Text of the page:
Rockefeller was devoted to fighting poverty, environmental degradation, disease, urban blight, and racism. He funded Martin Luther King, Jr., claiming almost no public credit. He was an enthusiast for American democracy and hated Communism. One campaign aide who worked for him, Reagan, and Goldwater claimed Rockefeller was the most passionately anti-Soviet of all of them.
As governor of New York, through the force of his personality, his political acumen, and his private wealth, he was the unquestioned dominant force across three decades. New York Mayor John Lindsey sarcastically called Rockefeller’s Fifth Avenue apartment “Berchtesgaden,” the name of Hitler’s alpine retreat. Nixon called him one of only three men then in American politics who understood power (including himself and John Connally). Even William F. Buckley acknowledged that Rockefeller, although liberal, would have been a great president.
Supposedly Rockefeller expended his life trying to become president. He ran three times, always haltingly, and throwing away his best chance in the lead up to 1964, when he divorced his wife of thirty-two years to marry a woman who was divorcing her own husband who retained custody of their children. Republican U.S. Senator Prescott Bush, patriarch of his own political dynasty, spoke for many by asking, “Have we come to the point in our life as a nation where the governor of a great state can desert a good wife, mother of his grown children, divorce her, then persuade a young mother of youngsters to abandon her husband and children and marry the governor?”
Rockefeller lost and never regained his lead over Barry Goldwater. He was and remained a chronic adulterer. A liberal Christian focused on saving the world, Rockefeller led his children in prayers, prayed on his own, supported the church his father built on Riverside Drive, plus the more modest ecumenical chapel his family built near their estate outside the city. There is no evidence in Smith’s book that Rockeller, so often thoughtful in other human interactions, was morally troubled by his marital infidelities. Morality was societal but not always personal.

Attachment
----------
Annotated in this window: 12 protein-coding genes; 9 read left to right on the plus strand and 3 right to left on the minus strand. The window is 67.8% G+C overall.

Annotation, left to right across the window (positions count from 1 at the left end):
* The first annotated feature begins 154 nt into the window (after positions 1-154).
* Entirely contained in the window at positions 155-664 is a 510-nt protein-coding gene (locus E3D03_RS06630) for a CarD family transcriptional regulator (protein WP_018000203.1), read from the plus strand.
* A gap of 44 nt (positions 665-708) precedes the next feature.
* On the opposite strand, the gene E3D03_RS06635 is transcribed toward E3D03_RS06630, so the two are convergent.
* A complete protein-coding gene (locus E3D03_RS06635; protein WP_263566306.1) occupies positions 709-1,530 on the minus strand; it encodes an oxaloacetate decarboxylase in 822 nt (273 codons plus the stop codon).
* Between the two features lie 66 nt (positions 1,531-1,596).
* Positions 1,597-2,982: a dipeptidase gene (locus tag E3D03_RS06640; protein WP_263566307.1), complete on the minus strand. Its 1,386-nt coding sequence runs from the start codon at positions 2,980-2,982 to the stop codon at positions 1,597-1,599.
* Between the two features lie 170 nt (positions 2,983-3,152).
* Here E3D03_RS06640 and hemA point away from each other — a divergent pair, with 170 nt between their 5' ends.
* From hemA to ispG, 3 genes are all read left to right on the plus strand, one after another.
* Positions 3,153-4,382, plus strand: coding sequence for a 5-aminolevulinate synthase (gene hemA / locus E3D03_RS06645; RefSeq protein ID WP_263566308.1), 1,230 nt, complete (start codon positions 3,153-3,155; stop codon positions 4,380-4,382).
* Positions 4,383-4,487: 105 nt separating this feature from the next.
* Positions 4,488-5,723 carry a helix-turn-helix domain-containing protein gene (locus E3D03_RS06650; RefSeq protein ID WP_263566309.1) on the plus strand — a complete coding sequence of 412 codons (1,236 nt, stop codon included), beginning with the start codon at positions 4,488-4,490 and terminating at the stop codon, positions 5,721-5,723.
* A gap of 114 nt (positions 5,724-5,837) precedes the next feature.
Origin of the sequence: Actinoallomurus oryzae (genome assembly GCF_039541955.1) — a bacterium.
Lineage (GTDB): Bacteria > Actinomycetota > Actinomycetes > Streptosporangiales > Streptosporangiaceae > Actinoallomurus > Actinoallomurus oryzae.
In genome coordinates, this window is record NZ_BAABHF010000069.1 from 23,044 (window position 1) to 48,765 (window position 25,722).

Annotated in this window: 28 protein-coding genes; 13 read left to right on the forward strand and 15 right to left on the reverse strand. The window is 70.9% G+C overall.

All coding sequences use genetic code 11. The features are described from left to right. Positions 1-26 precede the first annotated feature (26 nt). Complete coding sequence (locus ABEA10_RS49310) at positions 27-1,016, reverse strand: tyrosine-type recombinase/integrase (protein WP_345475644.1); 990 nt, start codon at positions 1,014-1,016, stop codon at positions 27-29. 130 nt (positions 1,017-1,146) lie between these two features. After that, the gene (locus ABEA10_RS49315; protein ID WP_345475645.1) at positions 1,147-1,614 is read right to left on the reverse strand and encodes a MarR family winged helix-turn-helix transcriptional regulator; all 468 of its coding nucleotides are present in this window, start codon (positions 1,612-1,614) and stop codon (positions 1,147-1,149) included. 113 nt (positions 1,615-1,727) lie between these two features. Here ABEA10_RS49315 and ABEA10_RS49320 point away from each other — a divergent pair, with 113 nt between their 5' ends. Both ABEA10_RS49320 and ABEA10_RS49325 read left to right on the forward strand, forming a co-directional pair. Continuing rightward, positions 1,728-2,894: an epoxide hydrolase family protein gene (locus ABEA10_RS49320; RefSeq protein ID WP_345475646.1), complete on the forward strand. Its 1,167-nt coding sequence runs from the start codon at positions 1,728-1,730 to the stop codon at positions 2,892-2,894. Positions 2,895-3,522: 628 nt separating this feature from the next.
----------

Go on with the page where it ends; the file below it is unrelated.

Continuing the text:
It’s no surprise that Rockefeller led New York to become among the first in the nation to liberalize its abortion laws. His family had long supported population control, and his father had dabbled in eugenics. In 1970 he signed legislation allowing abortion during the first two trimesters. A Catholic-supported campaign to repeal the new law nearly succeeded in 1972, with the legislature voting to overturn, and President Nixon writing Cardinal Cooke of New York backing the church’s stance against the law. But Rockefeller vetoed repeal, just a year before Roe v. Wade. While studying the issue, he found an article citing Aquinas, cluelessly asked a staffer to arrange a meeting, and laughed when told he was theologian of centuries before.
Seven years later, arch-liberal Rev. William Sloane Coffin presided over Rockefeller’s funeral at Riverside Church, which featured favorite hymns like “A Mighty Fortress Is Our God.” From the pulpit, Henry Kissinger, a longtime protégé, eulogized his patron’s conviction that for America “it is not a burden but God’s blessing conferring an opportunity to oppose tyranny, to defend the free, to lift up the poor, to give hope to the disadvantaged, and to walk truly in the paths of justice and compassion. “
Kissinger also added, in a quote that Smith doesn’t include: “I have known no public figure who so often reflected about the spiritual. The Brotherhood of Man and the Fatherhood of God was not a cliché for Nelson; it was a call to action, the motive force of his life. He practiced his faith, but he was too humble to preach it. He fought against injustice and fostered equality, but he thought it unseemly to adopt the clamoring tone of protest. He helped the downtrodden, but he thought it demeaning to publicize acts of Christian love.”
It was a eulogy of which the Rev. Harry Emerson Fosdick, the iconic modernist Protestant chaplain to the Rockefellers, would have fully approved.
This article originally appeared on the website of First ThingsGoogle+